Arm deep in sticky mud, they shape yummy cakes and scary castles. The bright yellow, red and green of the tiny plastic wheel barrow are being splattered in fresh mud. It only seems to be a matter of time before the amount of mud in the barrow will equal that on clothes, faces and bare fore arms.
Given simple raw materials, children will play. Their creativity unrestricted and unshaped by the need to colour in the lines. No need for each moment to be filled with the instance gratification of reward driven games.
I long for those days of innocence again. Wishing I could send my children back to that wonderful place where success is measured by clothes in the washing pile rather than new clothes failing to make them look like the air brushed model.
Life has become complicated and painful.
In the Industrial Age they believed that factory’s could mechanise work for good. But it simply robbed us of the satisfaction of hands on work and craftsmanship. In the fifties they thought the we would all have more leisure time as robots and machines served us. But they did not realise that we would just have to keep working harder and harder to afford those luxuries.
Progress always comes with a shadow.
The progress in this generation has been exponential. Yet still the shadows have surprised us. Our electronic communication allows us to connect instantly across the globe from a slither of tech in our pockets. But words in a email rarely transmit the subtle tones of human conversation. Social networks held the promise that we would never be alone. But living our lives on the back of other people’s newsfeeds, means we are more alone that ever. Passing likes are not a reflection of loving, lifegiving connections.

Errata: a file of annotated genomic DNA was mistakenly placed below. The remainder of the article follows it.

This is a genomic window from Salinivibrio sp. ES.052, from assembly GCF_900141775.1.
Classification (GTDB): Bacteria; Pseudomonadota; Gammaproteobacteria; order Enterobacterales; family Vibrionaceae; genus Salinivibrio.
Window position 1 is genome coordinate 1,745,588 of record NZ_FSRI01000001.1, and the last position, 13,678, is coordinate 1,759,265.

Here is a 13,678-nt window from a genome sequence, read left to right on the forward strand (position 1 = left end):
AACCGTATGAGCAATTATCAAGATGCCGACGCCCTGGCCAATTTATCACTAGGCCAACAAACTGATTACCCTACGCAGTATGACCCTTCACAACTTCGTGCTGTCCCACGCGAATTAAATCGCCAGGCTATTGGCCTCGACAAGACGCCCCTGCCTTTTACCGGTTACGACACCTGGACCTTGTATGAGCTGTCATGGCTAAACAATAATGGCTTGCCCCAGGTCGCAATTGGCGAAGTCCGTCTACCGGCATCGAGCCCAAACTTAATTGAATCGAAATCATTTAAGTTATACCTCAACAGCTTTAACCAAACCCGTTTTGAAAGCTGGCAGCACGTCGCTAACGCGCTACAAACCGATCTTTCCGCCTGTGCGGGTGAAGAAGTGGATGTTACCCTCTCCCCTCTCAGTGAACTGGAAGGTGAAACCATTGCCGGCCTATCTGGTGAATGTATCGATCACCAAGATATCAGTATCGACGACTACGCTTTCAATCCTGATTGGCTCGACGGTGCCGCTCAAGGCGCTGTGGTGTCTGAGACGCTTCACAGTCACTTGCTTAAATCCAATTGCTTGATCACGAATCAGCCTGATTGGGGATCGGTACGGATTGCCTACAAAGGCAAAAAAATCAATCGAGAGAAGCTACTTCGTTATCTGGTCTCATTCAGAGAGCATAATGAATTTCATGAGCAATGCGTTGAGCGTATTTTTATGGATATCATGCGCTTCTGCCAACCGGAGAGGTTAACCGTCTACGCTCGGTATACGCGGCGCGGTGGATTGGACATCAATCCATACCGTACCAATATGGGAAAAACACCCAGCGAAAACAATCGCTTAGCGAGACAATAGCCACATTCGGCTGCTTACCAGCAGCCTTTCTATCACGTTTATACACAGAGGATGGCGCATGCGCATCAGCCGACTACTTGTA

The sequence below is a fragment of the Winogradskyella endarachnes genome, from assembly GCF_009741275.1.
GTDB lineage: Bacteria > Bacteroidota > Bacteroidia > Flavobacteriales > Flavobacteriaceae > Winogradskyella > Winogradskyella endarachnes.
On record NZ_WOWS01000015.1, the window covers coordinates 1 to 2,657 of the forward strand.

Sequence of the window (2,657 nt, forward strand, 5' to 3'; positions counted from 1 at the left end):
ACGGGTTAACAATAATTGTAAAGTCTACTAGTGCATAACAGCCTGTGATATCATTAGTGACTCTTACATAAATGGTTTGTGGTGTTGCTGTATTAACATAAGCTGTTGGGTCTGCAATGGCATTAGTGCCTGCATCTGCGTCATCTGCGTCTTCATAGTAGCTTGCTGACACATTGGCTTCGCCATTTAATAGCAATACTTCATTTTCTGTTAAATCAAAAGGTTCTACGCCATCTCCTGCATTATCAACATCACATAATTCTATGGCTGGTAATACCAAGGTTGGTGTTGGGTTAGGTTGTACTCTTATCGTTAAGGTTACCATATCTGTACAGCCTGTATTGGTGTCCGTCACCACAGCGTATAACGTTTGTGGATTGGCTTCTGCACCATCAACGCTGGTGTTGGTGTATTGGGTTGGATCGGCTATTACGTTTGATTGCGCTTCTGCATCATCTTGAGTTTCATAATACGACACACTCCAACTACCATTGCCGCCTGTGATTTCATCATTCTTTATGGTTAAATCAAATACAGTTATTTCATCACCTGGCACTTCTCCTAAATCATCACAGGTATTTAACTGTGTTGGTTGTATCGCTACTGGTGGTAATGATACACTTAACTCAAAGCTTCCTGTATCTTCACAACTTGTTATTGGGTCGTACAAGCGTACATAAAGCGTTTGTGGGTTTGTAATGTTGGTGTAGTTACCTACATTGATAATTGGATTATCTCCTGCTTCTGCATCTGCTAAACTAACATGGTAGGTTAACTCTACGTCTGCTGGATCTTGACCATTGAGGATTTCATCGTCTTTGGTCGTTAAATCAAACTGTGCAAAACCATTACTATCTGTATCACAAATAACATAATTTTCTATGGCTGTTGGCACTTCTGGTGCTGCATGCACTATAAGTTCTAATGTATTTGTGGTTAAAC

The dopamine fix means our phone twitch and even cause us to imagine the subtle vibrations on a latest notification. We are unknowing addicts on an intravenous drip loaded with the unremarkable glossed lives of other nobodies.
Each day bombarded with news, gossip and images. We were suppose to care more, to connect more deeply and have our creativity fired up. But in reality we become numb to the hardships of others, fascinated by the failure of our neighbours and our imaginations manipulated by a thousand fake photos. Tomorrows fix will need to be stronger.
I wish I had seen the shadow side of our always on age. I wish I had listened to my gut and protected my children from the tusunami of social information for longer.
I long for those innocent, uncomplicated days of mud pie creations in multi colour wheel barrows. But we can’t go back.
Over the last week one of the kids has been grounded and this has included an electronic grounding, no iPhone, Facebook or tumblr. Just space to think, read, converse and create. For tonight a request has even been put in for a campfire. The best bit… They love it and so do we.